Where will his edge come from? That’s for Thomas to learn this year, his first as a bona fide superstar.


5. How Will Lexi (and Lydia) Rebound?

No player endured more on-course heartbreak than Thompson, the 22-year-old mega-talent whose self-inflicted miscues in bookend big events cost her a major, Player of the Year and the No. 1 ranking. (And that doesn’t even include the off-course distraction of her mother, Judy, being treated for uterine cancer.)

Sure, that’s a lot of scar tissue for someone so young, but Thompson is unlikely to be so careless again, either while marking her ball or attempting 2-footers.

She has all of the physical tools to take over the tour. (Despite her various blunders, she managed two victories and six runners-up last year.) What a story it’d be in 2018 if she finally does.

Though Thompson has never reached world No. 1, Ko is trying to return to the top after her 84-week run ended in June.

By any measure, 2017 was a massive disappointment for Ko, who went winless and baffled observers by changing swing coaches, equipment and caddies. Unlike Thompson, Ko doesn’t have the power to make up for average iron play and putting. If those areas don’t improve, her slide seems likely to continue, especially with the emergence of even more young South Korean talent.


6. What’s Next for Jordan Spieth?

The Golden Child is not a kid anymore – he’s engaged to high school sweetheart Annie Verrett – and his resume is all grown up, too.

His memorable run to the claret jug leaves him only one major shy of the career Grand Slam, and at 24, he’s still on a pace that puts him in the same conversation as Jack and Tiger.

Spieth’s game took a massive step forward in 2017. Viewed by many as just a red-hot putter, he became the best iron player in the game, leading the Tour in strokes gained-approach the green. Interestingly, it was his putter that cost him at times last year, and it’s fair to assume that he spent the majority of his offseason working on his stroke and his driver.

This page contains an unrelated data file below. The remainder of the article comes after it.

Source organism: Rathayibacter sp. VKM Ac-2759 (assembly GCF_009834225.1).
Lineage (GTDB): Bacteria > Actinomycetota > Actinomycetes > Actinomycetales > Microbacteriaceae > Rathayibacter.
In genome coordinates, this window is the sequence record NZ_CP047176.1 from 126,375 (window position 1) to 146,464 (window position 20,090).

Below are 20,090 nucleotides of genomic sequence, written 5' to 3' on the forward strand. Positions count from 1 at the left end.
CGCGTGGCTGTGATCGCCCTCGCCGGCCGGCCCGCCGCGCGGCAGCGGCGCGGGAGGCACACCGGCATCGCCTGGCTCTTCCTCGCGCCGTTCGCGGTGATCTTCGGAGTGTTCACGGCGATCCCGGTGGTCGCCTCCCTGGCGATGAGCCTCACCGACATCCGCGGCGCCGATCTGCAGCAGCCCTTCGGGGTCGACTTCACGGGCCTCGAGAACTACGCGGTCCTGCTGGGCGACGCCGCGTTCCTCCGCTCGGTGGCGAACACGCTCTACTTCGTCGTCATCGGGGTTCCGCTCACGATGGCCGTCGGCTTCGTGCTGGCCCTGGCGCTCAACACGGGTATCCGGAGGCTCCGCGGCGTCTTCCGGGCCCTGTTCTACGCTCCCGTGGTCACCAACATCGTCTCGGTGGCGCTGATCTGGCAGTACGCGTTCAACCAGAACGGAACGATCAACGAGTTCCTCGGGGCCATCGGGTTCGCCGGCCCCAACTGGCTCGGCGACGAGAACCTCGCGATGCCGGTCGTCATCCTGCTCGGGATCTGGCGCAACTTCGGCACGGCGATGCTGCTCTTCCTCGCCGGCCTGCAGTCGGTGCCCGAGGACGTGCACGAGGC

His average is nearly three wins a year, with a boatload of other top-10s, so count on similar production in 2018. The only question is whether he adds to his major haul.


7. Are the Governing Bodies and Equipment Manufacturers on a Collision Course?

It sure seems that way, with the endless chatter about the distance that today’s high-performance golf balls fly. (Which is a gross oversimplification of the issue, but that’s a column for another day.) That the USGA’s Mike Davis opined that the impact of the distance boom has been “horrible” set off alarms in Fairhaven and Carlsbad, though any implementation of a reduced-flight ball would be met with resistance, lawsuits and confusion.

It’s a messy situation that affects only about 20 players on the PGA Tour – no one on the LPGA or Champions circuit, and especially no one at your local club, is complaining about the ball going too far – but the optics are terrible when par 5s are reduced to driver-7-iron.

What’s the solution? Hey, beats us, but distance figures to be a hot topic all year, as will the revamped Rules of Golf set to go into effect in 2019.


8. Who is This Year’s Xander Schauffele?

Tip of the cap to those of you who tabbed Schauffele as the breakout star of a rookie class that included Bryson DeChambeau, Ollie Schniederjans and Wesley Bryan.

Because we sure didn’t see it coming.

Fighting for his card midway through the year, Schauffele starred at the U.S. Open, won his first title at the Greenbrier and then beat the Tour’s best at East Lake.  

This year’s list of newcomers includes former U.S. Amateur champion Peter Uihlein, Keith Mitchell and Aaron Wise. (Technically, Beau Hossler isn’t a rookie, but he already has a pair of top-10s this season.) Austin Cook has already won once, in Sea Island, and he won’t be the only newbie to hoist some hardware.